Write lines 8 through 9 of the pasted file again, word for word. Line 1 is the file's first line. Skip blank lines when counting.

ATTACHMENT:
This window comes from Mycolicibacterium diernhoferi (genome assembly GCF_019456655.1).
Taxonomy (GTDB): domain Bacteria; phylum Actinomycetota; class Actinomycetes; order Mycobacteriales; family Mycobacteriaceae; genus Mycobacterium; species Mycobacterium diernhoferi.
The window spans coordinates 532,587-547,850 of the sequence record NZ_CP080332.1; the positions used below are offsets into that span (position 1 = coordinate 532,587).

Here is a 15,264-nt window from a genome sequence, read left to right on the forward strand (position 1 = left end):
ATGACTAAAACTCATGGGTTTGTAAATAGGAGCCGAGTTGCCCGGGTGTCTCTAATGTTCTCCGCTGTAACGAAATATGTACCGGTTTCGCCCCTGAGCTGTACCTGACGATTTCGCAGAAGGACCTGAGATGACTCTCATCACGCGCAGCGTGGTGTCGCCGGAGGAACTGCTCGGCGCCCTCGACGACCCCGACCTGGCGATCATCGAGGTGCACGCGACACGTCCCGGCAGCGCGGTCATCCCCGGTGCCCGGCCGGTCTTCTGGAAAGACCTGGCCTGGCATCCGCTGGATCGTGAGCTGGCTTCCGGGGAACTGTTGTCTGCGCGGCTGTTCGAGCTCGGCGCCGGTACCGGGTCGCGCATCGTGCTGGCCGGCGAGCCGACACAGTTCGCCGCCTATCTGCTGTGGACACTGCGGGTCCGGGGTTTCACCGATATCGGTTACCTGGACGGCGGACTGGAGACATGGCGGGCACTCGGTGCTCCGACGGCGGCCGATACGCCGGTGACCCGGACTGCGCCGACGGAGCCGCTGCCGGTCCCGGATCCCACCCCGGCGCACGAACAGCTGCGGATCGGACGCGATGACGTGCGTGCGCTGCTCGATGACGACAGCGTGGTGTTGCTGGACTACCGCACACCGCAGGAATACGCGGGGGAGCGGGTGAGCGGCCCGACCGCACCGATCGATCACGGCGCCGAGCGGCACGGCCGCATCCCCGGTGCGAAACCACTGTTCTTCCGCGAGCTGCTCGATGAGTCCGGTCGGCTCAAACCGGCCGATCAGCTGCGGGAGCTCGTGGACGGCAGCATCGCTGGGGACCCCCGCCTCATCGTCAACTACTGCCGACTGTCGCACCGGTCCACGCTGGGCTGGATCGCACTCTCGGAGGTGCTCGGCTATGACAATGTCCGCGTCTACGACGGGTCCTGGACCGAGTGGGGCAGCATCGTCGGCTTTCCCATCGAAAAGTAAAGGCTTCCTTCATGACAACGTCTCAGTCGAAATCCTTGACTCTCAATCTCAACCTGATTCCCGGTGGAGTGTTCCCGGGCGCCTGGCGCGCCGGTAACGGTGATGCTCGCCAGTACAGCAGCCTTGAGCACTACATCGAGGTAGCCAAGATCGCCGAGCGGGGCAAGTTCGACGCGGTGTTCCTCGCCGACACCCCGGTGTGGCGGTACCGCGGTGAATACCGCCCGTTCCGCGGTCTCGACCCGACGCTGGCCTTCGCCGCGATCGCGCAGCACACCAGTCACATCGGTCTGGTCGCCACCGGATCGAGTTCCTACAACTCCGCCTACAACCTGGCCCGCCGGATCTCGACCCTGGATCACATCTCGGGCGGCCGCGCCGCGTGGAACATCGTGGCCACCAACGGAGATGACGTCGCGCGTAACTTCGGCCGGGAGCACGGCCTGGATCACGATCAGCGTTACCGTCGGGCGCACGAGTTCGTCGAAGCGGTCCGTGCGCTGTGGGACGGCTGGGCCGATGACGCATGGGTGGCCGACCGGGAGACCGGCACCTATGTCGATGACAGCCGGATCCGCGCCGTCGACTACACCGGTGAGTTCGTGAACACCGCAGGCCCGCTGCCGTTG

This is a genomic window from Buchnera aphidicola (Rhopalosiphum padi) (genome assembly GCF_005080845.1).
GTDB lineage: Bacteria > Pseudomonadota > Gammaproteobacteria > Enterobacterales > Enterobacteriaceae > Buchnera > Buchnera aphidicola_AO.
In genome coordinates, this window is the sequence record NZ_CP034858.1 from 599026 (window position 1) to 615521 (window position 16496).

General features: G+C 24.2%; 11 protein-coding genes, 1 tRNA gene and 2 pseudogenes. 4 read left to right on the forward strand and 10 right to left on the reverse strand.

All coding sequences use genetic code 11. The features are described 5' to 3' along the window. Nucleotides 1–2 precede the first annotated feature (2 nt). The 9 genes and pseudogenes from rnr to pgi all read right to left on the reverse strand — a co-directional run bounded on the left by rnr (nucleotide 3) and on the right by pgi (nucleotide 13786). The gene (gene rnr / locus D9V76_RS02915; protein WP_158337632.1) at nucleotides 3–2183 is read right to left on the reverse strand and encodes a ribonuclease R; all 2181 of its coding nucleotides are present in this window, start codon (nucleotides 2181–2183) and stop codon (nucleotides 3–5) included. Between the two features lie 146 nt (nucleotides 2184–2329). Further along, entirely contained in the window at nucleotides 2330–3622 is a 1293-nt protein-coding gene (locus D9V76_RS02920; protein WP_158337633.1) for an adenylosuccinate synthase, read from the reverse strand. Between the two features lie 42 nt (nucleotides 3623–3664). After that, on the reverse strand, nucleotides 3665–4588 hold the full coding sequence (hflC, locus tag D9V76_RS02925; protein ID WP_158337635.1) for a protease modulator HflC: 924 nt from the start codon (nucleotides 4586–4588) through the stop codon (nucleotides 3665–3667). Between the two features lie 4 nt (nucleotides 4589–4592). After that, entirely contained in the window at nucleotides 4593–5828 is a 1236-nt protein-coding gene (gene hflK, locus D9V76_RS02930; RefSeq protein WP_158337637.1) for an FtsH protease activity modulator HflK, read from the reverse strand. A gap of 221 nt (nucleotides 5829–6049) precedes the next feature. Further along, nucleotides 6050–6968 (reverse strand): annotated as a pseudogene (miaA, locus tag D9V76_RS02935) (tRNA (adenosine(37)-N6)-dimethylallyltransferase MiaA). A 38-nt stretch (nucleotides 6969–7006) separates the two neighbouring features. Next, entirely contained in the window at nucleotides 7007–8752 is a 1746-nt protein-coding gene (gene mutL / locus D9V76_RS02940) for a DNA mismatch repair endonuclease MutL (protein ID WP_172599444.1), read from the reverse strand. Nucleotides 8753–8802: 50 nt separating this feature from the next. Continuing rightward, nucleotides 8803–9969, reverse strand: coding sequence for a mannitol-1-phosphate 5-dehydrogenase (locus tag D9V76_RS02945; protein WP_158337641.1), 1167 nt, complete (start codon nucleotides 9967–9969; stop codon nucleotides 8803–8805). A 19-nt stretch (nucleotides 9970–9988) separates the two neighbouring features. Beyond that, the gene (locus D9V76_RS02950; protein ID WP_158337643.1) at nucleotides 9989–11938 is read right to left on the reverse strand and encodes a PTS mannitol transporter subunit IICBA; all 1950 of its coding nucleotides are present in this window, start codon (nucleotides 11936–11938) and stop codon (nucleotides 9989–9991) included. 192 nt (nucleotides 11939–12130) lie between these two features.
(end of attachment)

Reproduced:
In genome coordinates, this window is the sequence record NZ_CP034858.1 from 599026 (window position 1) to 615521 (window position 16496).

General features: G+C 24.2%; 11 protein-coding genes, 1 tRNA gene and 2 pseudogenes. 4 read left to right on the forward strand and 10 right to left on the reverse strand.